For squeezed publishers, a bit of good and bad news: CPMs will rise more than 75% over the next five years. But overall growth of the online display advertising market will grow more slowly than expected, according to an estimate from Forrester.
Average CPMs — the rate advertisers pay for 1,000 impressions — will rise 76% to $4.68 by 2017 from $2.66 in 2012, according to a survey of 232 marketers conducted by the research firm. Forrester includes text advertising (which typically has a low CPM) in its display number, along with traditional banners, rich media and video.
That’s the good news. The bad news is that this CPM increase will be largely driven by adoption of the “viewable impression” standard, where advertisers pay only for for ads that are visible on the screen. For a lot of publishers this will mean fewer impressions, which could offset some of the CPM gains. Indeed Forrester’s estimate assumes a 17% compound annual growth rate in overall online ad revenue, down from the 20% it predicted last year.
“We’re definitely taking the stance that the viewable impression standard is going to happen,” said Joanna O’Connell, Forrester analyst and co-author of the report.
RTB brings lift
Rates for digital advertising bought and sold through exchanges will grow a bit faster, more than doubling to $6.64 in 2017 from $3.17 today, as more marketers embrace the efficiency of real-time bidding as they become more educated about the space, creating new demand in the process.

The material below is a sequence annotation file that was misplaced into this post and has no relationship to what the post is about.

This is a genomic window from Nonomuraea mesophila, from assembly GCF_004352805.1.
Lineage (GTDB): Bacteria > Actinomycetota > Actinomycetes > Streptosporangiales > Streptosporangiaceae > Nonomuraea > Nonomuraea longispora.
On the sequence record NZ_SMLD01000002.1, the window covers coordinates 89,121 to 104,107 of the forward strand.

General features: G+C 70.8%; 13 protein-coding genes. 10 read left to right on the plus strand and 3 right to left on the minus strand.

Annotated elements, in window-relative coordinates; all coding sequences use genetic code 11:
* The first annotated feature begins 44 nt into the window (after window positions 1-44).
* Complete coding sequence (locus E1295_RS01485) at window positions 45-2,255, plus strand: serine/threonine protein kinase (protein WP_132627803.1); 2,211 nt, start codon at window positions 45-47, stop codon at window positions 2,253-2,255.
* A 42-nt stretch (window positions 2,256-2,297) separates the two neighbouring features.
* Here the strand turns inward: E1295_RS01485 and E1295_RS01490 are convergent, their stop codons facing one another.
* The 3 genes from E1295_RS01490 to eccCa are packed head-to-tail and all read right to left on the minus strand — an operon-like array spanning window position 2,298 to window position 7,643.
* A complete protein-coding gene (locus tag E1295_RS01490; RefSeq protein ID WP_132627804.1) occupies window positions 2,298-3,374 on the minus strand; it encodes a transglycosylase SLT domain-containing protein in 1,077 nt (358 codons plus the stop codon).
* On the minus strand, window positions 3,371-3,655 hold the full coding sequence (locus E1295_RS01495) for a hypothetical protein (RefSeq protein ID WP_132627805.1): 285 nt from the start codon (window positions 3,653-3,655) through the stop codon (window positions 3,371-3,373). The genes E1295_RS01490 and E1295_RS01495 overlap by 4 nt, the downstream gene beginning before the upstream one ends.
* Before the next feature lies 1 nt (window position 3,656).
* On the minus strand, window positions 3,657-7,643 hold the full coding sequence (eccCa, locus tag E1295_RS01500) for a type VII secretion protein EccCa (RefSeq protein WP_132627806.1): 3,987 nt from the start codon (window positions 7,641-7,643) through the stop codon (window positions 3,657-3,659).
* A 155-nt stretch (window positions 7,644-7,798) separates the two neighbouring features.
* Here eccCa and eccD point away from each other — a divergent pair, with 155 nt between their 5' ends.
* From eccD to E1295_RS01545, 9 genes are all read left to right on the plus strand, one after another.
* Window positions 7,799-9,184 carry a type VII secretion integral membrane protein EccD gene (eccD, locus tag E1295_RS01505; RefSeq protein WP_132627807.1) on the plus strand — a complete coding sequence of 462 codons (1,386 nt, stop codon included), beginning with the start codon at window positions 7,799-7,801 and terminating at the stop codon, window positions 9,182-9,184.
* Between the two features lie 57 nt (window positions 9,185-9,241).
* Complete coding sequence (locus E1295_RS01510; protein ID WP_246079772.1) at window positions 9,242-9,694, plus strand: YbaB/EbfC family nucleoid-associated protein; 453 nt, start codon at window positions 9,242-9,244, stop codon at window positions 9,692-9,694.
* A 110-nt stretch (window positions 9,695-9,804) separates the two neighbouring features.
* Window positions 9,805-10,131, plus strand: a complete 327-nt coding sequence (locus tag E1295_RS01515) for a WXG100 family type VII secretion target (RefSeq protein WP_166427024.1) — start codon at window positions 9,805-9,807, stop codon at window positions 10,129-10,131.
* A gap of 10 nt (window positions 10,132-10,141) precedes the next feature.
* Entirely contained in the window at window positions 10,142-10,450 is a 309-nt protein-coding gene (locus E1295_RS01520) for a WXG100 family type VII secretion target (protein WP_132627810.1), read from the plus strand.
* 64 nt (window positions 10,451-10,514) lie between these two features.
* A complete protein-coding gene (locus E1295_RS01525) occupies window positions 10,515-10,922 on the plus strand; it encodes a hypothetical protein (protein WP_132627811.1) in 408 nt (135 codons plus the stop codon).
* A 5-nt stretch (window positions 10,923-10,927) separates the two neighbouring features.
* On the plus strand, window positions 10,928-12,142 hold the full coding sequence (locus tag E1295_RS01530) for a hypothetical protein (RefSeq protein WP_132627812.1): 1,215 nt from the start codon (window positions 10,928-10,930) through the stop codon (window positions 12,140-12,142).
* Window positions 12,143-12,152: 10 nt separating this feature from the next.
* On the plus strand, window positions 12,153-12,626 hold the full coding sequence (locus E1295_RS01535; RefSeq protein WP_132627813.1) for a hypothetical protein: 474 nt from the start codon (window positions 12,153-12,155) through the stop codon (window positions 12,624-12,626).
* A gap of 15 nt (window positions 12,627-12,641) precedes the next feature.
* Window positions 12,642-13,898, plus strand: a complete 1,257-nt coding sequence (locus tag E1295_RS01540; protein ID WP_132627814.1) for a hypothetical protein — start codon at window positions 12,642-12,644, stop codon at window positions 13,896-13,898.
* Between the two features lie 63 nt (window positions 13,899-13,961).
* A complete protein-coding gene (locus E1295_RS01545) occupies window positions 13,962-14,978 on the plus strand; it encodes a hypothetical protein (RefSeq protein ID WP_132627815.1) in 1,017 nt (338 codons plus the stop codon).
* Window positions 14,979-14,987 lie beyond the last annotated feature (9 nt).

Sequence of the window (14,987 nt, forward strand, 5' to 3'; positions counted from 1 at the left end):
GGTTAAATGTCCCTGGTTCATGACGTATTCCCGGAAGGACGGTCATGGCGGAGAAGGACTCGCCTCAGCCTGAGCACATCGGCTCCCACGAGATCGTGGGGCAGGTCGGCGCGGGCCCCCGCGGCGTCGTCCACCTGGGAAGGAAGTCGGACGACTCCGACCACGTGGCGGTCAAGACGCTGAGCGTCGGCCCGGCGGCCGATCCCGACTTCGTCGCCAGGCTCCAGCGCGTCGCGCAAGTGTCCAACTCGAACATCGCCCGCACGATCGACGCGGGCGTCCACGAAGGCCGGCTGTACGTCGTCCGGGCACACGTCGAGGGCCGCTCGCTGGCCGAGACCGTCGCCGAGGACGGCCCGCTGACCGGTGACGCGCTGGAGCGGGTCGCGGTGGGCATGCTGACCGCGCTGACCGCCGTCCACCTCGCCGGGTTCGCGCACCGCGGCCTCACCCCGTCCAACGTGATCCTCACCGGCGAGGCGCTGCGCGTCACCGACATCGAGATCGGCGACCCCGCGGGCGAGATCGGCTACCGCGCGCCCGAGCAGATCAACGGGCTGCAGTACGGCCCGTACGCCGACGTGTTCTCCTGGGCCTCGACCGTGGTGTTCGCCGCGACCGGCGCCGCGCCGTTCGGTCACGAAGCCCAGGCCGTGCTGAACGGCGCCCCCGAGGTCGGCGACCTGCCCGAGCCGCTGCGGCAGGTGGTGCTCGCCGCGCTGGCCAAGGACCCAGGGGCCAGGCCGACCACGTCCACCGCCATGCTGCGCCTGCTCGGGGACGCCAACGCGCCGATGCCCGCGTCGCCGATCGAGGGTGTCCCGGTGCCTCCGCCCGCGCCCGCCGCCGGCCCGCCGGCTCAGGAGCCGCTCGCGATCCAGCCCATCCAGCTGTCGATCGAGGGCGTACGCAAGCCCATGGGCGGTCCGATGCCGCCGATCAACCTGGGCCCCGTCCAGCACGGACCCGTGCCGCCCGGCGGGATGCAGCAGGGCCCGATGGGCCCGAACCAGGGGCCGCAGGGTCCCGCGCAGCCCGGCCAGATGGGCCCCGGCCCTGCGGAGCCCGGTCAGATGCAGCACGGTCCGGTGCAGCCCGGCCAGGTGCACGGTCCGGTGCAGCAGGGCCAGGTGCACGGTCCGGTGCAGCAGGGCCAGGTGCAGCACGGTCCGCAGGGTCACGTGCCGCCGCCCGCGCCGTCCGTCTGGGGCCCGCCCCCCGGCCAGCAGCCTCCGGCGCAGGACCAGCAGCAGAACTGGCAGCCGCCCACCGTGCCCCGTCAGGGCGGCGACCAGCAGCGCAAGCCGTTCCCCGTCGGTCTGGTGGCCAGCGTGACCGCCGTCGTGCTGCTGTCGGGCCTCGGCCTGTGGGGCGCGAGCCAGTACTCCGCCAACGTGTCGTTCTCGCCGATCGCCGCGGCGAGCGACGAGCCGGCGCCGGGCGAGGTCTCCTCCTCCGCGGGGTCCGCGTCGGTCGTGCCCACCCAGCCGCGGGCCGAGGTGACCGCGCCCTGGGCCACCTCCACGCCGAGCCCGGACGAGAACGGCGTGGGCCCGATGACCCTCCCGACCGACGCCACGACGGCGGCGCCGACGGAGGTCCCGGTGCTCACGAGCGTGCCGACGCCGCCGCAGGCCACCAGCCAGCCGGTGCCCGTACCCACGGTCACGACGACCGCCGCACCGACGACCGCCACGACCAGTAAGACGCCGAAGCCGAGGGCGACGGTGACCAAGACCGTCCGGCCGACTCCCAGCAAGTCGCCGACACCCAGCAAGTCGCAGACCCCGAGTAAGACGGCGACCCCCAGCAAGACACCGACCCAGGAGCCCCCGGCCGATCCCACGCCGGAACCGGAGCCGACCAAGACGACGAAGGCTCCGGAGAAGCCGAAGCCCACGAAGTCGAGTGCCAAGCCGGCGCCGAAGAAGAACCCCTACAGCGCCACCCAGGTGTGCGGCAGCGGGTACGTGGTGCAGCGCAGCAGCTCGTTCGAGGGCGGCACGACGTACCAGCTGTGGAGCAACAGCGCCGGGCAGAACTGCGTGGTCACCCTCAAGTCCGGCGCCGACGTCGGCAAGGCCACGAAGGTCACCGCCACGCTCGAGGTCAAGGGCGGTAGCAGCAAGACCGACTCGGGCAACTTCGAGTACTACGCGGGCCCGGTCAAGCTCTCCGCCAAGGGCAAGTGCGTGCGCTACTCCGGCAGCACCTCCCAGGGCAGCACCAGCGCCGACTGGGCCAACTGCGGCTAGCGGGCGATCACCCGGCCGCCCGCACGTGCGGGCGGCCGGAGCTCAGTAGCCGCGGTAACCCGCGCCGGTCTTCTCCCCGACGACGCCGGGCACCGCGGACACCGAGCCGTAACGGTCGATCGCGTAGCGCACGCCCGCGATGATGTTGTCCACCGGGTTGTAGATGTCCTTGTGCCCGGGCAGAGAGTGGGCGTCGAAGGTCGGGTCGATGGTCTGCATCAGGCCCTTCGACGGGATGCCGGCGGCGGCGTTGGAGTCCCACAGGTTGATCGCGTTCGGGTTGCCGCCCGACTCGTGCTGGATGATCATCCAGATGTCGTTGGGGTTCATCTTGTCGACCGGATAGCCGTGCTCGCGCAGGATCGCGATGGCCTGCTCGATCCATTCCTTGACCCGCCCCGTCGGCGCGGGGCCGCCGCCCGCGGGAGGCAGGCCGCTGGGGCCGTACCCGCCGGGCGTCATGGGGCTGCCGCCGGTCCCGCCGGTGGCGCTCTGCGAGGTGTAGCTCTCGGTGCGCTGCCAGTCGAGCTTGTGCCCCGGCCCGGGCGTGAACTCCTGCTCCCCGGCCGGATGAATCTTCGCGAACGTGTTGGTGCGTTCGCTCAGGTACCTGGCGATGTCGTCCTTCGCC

Source: Forrester Research, Inc.
Today there is still a lot of confusion among marketers and agencies about the demand-side technologies that allow real-time auctions for ad space. “There are still a lot of buyers out there who would be hard-pressed to describe what a DSP is,” Ms. O’Connell said.
As a result of increased demand, total display advertising spend through exchanges will hit about $8.3 billion in 2017 in the U.S. and make up about 30% of total display spending, compared with 16% this year, Forrester estimates.
At the same time, Forrester is cutting its five-year forecast of overall display spending 13% thanks to a shift of some buying from portal ads to less expensive ads on social networks — namely Facebook.
Not surprisingly, the research firm is bullish about online video, estimating that video advertising spending will triple to more than $9 billion in 2017, as monthly views of ad-supported long-form video grow 32% annually.